One Meridian, once among Philadelphia’s most prestigious office addresses, was destroyed in a February, 1991, fire that began spontaneously in a pile of oil-soaked rags on the 22nd floor.  The fire raged for 18 hours and killed three firefighters.  Sprinklers stopped the flames at the 30th floor.  It was one of the worst high-rise fires in history.  Engine Company 11 Captain David P. Holcombe (age 52), Firefighter Phyllis McAllister (age 43), and Firefighter James A. Chappell (age 29) died in the line of duty while conducting operations at the One Meridian Plaza Fire.  (Adapted from:  “Last scorched story” by Reid Kanaley, Philadelphia Inquirer, April 3, 1999)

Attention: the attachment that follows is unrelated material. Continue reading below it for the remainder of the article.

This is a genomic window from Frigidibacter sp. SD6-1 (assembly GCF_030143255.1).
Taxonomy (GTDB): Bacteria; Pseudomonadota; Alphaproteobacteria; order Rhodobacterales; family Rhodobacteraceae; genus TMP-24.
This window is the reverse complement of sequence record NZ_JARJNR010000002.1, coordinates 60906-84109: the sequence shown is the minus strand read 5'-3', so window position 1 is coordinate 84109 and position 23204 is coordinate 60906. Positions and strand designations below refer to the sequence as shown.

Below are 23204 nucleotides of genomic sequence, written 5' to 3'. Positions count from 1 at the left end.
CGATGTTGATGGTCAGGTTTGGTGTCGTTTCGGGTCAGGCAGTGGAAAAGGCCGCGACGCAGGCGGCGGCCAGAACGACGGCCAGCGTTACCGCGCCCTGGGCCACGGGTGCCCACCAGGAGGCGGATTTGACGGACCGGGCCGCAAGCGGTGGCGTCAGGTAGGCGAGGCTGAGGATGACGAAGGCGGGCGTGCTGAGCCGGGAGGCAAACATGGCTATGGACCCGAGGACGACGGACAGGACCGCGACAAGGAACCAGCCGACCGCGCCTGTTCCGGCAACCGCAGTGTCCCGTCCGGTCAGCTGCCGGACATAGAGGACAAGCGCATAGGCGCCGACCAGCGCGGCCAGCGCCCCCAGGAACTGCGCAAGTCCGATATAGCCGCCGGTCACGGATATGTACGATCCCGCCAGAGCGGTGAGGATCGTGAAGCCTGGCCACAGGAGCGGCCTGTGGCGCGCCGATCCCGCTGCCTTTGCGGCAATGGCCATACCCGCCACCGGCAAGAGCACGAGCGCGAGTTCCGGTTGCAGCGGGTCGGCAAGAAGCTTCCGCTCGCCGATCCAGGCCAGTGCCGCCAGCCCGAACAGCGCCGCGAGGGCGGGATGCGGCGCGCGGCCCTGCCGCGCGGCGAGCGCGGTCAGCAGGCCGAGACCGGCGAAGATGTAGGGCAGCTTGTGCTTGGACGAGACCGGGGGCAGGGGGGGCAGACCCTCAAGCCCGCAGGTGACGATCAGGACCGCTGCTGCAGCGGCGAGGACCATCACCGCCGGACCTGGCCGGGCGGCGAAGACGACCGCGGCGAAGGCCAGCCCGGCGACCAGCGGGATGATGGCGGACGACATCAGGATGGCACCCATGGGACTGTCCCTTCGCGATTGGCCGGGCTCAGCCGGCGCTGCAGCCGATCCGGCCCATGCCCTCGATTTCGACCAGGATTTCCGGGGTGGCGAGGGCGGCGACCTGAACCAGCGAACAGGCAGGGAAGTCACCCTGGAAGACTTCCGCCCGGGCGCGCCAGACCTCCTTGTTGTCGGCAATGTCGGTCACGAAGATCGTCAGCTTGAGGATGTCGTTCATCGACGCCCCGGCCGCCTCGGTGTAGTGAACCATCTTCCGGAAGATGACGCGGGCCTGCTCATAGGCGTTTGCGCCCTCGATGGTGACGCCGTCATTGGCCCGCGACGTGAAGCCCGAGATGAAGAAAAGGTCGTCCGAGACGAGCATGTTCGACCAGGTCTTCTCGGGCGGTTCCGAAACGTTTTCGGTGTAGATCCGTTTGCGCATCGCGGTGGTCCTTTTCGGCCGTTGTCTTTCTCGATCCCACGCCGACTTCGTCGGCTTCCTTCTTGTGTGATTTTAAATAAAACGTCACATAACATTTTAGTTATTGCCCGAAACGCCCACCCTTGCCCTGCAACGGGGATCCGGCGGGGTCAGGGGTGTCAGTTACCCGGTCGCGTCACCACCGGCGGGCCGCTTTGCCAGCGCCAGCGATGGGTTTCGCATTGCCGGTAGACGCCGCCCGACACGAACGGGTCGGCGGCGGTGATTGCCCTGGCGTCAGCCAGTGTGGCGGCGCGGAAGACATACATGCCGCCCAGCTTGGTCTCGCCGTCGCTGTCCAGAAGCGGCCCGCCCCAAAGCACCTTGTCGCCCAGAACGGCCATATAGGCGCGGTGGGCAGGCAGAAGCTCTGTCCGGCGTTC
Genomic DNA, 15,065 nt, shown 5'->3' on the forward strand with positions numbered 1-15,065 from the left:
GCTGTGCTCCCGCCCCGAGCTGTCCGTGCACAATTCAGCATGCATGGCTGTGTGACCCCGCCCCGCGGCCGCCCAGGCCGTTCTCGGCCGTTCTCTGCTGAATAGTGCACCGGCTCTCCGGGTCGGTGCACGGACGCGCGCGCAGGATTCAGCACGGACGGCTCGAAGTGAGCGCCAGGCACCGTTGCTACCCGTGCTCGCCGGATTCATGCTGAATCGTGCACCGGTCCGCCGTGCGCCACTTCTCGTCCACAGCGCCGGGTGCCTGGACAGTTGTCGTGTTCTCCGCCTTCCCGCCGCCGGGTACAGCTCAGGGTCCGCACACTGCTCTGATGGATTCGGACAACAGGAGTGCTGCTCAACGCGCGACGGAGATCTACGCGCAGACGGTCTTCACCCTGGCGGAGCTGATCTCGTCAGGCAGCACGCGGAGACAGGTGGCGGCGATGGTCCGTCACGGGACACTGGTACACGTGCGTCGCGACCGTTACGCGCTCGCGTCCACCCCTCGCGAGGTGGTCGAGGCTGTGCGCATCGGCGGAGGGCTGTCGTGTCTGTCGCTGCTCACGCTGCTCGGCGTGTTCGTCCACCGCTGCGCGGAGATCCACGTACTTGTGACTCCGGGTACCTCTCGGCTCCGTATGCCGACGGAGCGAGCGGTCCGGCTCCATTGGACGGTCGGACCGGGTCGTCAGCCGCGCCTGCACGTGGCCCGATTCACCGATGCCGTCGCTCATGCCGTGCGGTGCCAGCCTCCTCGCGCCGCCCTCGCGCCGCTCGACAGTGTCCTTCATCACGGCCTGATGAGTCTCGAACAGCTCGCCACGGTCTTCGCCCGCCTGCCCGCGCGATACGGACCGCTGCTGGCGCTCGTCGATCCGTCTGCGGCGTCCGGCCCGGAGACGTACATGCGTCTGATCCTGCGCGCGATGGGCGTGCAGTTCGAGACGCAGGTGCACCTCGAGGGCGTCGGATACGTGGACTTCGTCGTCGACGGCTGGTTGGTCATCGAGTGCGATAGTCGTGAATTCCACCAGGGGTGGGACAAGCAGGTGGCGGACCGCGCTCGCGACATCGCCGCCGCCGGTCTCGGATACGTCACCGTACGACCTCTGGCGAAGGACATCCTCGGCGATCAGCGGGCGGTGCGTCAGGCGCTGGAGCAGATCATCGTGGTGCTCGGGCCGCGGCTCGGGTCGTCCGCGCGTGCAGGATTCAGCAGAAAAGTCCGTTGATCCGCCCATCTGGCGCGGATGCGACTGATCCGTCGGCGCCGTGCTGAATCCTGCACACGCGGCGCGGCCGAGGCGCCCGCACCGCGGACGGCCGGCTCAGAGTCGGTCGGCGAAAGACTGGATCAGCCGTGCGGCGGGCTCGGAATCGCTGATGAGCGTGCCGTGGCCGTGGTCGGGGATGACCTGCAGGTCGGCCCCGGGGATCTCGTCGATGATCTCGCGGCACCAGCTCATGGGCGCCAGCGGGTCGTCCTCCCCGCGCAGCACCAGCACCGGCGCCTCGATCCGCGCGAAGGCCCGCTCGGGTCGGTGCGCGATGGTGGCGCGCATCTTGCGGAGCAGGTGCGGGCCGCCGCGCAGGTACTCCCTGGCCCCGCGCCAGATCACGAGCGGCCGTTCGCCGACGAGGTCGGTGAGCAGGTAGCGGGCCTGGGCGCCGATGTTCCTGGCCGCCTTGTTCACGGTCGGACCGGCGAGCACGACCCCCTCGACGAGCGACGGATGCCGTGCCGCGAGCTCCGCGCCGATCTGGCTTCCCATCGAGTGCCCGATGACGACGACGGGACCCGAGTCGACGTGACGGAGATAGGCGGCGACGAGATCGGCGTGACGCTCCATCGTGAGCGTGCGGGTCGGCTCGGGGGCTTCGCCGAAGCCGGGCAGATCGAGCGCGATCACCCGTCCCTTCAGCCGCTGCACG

Did you know that during the One Meridian high rise fire in February, 1991, two pumpers were staged (tandem pumped) in series to generate enough pressure and volume of water to supply standpipes and risers?  The first pumper connected to a hydrant and pumped to the second pumper which then pumped into assigned standpipe connections for various high rises.  All of these pumpers ran flat out for about 18 hours.  All of the apparatus used for these evolutions were two stage pumps operated in the volume position.


Did you know that during the One Meridian high rise fire in February, 1991, five inch hose was used to supply standpipes in various high rises plus water for firefighting in One Meridian?  Pumpers at street level pumped water at 350 to 375 psi into this five inch hose.  Do you have an application in your jurisdiction or with mutual aid departments where your equipment may be called upon to operate beyond its design and will your equipment hold up?




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